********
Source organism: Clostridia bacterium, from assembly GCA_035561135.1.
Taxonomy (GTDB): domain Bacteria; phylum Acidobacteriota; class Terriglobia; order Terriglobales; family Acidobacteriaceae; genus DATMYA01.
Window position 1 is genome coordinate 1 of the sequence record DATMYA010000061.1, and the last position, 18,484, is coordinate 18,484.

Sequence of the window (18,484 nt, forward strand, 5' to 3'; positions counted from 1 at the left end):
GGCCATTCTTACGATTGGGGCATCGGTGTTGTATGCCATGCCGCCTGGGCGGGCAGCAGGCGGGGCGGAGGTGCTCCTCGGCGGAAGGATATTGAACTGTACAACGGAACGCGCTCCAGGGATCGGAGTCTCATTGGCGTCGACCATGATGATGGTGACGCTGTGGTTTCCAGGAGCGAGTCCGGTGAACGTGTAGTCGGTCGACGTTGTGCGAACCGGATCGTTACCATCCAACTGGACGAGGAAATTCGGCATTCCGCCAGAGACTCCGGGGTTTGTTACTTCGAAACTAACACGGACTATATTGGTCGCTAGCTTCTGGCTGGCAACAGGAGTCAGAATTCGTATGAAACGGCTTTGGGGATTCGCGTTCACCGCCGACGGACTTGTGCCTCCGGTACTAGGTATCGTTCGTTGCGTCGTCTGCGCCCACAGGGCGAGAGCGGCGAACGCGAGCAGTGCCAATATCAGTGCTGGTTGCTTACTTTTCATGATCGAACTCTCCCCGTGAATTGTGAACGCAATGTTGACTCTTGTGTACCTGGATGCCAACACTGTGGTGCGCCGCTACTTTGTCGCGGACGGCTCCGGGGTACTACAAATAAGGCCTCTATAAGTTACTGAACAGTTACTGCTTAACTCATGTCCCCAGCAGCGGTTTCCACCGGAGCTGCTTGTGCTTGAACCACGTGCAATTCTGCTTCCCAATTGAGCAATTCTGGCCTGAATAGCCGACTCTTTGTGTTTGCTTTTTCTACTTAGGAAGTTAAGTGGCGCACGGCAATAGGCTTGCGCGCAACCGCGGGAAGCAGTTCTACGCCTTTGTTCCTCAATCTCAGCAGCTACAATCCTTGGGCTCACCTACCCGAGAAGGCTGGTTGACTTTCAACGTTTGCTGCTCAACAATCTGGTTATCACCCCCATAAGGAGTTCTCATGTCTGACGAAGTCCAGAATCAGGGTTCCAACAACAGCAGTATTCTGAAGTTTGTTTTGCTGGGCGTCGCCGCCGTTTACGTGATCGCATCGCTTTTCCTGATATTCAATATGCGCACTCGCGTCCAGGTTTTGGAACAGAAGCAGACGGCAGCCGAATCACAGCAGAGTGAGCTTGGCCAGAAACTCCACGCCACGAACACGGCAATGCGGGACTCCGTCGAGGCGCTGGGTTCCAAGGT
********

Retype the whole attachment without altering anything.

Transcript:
Source organism: Clostridia bacterium, from assembly GCA_035561135.1.
Taxonomy (GTDB): domain Bacteria; phylum Acidobacteriota; class Terriglobia; order Terriglobales; family Acidobacteriaceae; genus DATMYA01.
Window position 1 is genome coordinate 1 of the sequence record DATMYA010000061.1, and the last position, 18,484, is coordinate 18,484.

Sequence of the window (18,484 nt, forward strand, 5' to 3'; positions counted from 1 at the left end):
GGCCATTCTTACGATTGGGGCATCGGTGTTGTATGCCATGCCGCCTGGGCGGGCAGCAGGCGGGGCGGAGGTGCTCCTCGGCGGAAGGATATTGAACTGTACAACGGAACGCGCTCCAGGGATCGGAGTCTCATTGGCGTCGACCATGATGATGGTGACGCTGTGGTTTCCAGGAGCGAGTCCGGTGAACGTGTAGTCGGTCGACGTTGTGCGAACCGGATCGTTACCATCCAACTGGACGAGGAAATTCGGCATTCCGCCAGAGACTCCGGGGTTTGTTACTTCGAAACTAACACGGACTATATTGGTCGCTAGCTTCTGGCTGGCAACAGGAGTCAGAATTCGTATGAAACGGCTTTGGGGATTCGCGTTCACCGCCGACGGACTTGTGCCTCCGGTACTAGGTATCGTTCGTTGCGTCGTCTGCGCCCACAGGGCGAGAGCGGCGAACGCGAGCAGTGCCAATATCAGTGCTGGTTGCTTACTTTTCATGATCGAACTCTCCCCGTGAATTGTGAACGCAATGTTGACTCTTGTGTACCTGGATGCCAACACTGTGGTGCGCCGCTACTTTGTCGCGGACGGCTCCGGGGTACTACAAATAAGGCCTCTATAAGTTACTGAACAGTTACTGCTTAACTCATGTCCCCAGCAGCGGTTTCCACCGGAGCTGCTTGTGCTTGAACCACGTGCAATTCTGCTTCCCAATTGAGCAATTCTGGCCTGAATAGCCGACTCTTTGTGTTTGCTTTTTCTACTTAGGAAGTTAAGTGGCGCACGGCAATAGGCTTGCGCGCAACCGCGGGAAGCAGTTCTACGCCTTTGTTCCTCAATCTCAGCAGCTACAATCCTTGGGCTCACCTACCCGAGAAGGCTGGTTGACTTTCAACGTTTGCTGCTCAACAATCTGGTTATCACCCCCATAAGGAGTTCTCATGTCTGACGAAGTCCAGAATCAGGGTTCCAACAACAGCAGTATTCTGAAGTTTGTTTTGCTGGGCGTCGCCGCCGTTTACGTGATCGCATCGCTTTTCCTGATATTCAATATGCGCACTCGCGTCCAGGTTTTGGAACAGAAGCAGACGGCAGCCGAATCACAGCAGAGTGAGCTTGGCCAGAAACTCCACGCCACGAACACGGCAATGCGGGACTCCGTCGAGGCGCTGGGTTCCAAGGT